Eco-Living for the Everyday: How to Compost

How to Compost | Luxuriously Thrifty

Composting is so much easier than it looks. Things like worm-farming and bin-composting to seeing bowls of table scraps in the freezer can turn you right off of starting to compost. Don’t worry, it’s easier than it sounds – and looks.

First off, decide on how you’re going to compost.

Are you going to keep a bin under the sink and have a company pick it up for you? This option is great for apartment dwellers and those who don’t have a huge yard or just don’t want to deal with composting. Or, perhaps you live in Toronto and already have 5 raccoon friends and your social calendar is full up. Whatever the reason to have a company pick up your compost, it makes composting easy.
Bonus: the composting company SHOULD be able to take meat and dairy scraps. You don’t want to be adding that to your own at-home compost pile because 1. It doesn’t get hot enough to break down and 2. You’ll attract all kinds of animals. You’re already going to be attracting tons of critters with your compost pile, no need to add any more to your yard.

Will you buy a composting bin that is kept outside and easy to use with fancy handles and turning and all kinds of gizmos?

Will you just keep a heap and turn it every so often, letting nature get really nitty gritty?

Pick the option that works for you. Living a more eco-friendly lifestyle doesn’t have to have you fighting your normal lifestyle; it should be complementing it. Maybe you like to compost in the summer, but loathe the idea of going outside with your table scraps in the winter. Cool. That means you could easily have a compost company pick up your scraps all year, saving some for your garden in the warmer months.

If you’re choosing your at-home composting route, then follow these easy-peasey steps:

Get your greens and your browns together, layering them as you start out.

your greens: grass; vegetables; fruits; coffee grounds; egg shells; tea bags and leaves; plants that aren’t dry
your browns: leaves; cardboard; newspapers; twigs and branches (small); dryer lint; straw or hay; sawdust; paper napkins; compostable plates and cutlery and the like.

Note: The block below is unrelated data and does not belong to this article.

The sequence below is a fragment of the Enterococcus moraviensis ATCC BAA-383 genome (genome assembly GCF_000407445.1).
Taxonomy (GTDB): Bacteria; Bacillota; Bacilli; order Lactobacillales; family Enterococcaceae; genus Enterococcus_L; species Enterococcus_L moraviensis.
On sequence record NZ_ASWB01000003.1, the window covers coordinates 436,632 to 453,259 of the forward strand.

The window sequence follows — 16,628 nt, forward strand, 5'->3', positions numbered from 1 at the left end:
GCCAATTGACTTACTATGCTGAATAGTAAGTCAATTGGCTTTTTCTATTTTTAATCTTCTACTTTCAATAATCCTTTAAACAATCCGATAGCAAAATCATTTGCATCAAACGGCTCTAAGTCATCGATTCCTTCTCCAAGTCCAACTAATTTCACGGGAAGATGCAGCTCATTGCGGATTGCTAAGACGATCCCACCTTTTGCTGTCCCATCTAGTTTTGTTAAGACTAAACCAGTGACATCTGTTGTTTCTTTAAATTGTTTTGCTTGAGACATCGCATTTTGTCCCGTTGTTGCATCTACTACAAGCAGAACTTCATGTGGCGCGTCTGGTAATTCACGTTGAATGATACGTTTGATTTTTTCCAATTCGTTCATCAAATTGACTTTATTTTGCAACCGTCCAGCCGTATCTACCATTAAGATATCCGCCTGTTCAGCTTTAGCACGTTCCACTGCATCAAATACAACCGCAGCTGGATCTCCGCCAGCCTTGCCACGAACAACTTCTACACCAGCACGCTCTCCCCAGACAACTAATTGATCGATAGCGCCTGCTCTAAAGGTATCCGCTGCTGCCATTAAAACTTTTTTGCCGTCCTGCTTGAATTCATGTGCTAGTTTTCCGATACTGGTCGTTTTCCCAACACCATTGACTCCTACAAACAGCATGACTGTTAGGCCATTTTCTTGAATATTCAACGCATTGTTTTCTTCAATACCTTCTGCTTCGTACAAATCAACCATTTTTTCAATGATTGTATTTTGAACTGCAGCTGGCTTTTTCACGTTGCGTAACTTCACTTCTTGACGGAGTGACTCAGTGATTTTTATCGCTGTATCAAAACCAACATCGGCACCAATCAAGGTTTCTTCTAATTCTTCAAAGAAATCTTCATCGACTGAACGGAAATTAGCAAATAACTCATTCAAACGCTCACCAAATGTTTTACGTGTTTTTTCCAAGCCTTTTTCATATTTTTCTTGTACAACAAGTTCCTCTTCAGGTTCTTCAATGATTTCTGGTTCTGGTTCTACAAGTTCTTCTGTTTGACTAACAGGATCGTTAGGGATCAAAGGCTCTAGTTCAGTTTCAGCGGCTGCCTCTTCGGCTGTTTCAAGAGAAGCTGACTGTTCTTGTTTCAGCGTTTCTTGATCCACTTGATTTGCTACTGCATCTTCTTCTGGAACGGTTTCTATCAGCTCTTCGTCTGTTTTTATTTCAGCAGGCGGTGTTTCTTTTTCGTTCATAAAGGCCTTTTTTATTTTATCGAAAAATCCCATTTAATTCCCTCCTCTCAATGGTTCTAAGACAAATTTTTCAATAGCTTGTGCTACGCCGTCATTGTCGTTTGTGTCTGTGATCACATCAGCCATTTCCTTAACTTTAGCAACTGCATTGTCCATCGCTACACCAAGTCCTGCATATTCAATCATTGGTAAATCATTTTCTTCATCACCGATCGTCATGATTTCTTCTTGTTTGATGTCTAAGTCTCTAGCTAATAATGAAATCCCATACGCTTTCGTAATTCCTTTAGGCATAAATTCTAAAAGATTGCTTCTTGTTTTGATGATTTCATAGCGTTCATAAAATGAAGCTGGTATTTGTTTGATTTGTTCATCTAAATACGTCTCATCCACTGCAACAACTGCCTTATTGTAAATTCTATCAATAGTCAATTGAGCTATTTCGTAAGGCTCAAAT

DO NOT put weeds in your compost.  A regular backyard compost won’t get hot enough to kill the seeds. You’ll just get more weeds.

Pile them up with browns on the bottom, then some greens, then some more browns, then a few more greens, then just for fun, add some browns, again. You get it? Brown, green, brown green, then add whatever you end up with to get your compost on.

While your organics will break down just sitting there, composting needs a bit more to get it going and turn it into that black gold you see all over Pinterest.

Compost needs water. Like everything in the world. So, if your pile is just hanging out for all to see, nature will do its thing and the rain will fall onto your lovely pile of rotting scraps.

Using a bin? Tea bags that are still wet, the last bits of coffee, things that get soggy real quick (what’s up cucumbers), those things will add water to your compost.

Keep it turning. Turn your compost, weekly or bi-weekly, with a pitchfork or by spinning your bin. (don’t worry, this isn’t some kind of party trick, you’ll have a handle for a compost tumbler).

When your compost doesn’t look like a heap of garbage, but looks like some Rich Earthy Goddess, mix it into your garden and watch all your plants grow, happily getting their nourishment!

How to Compost in the Winter
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Eco-Living for the Everyday: The Kitchen

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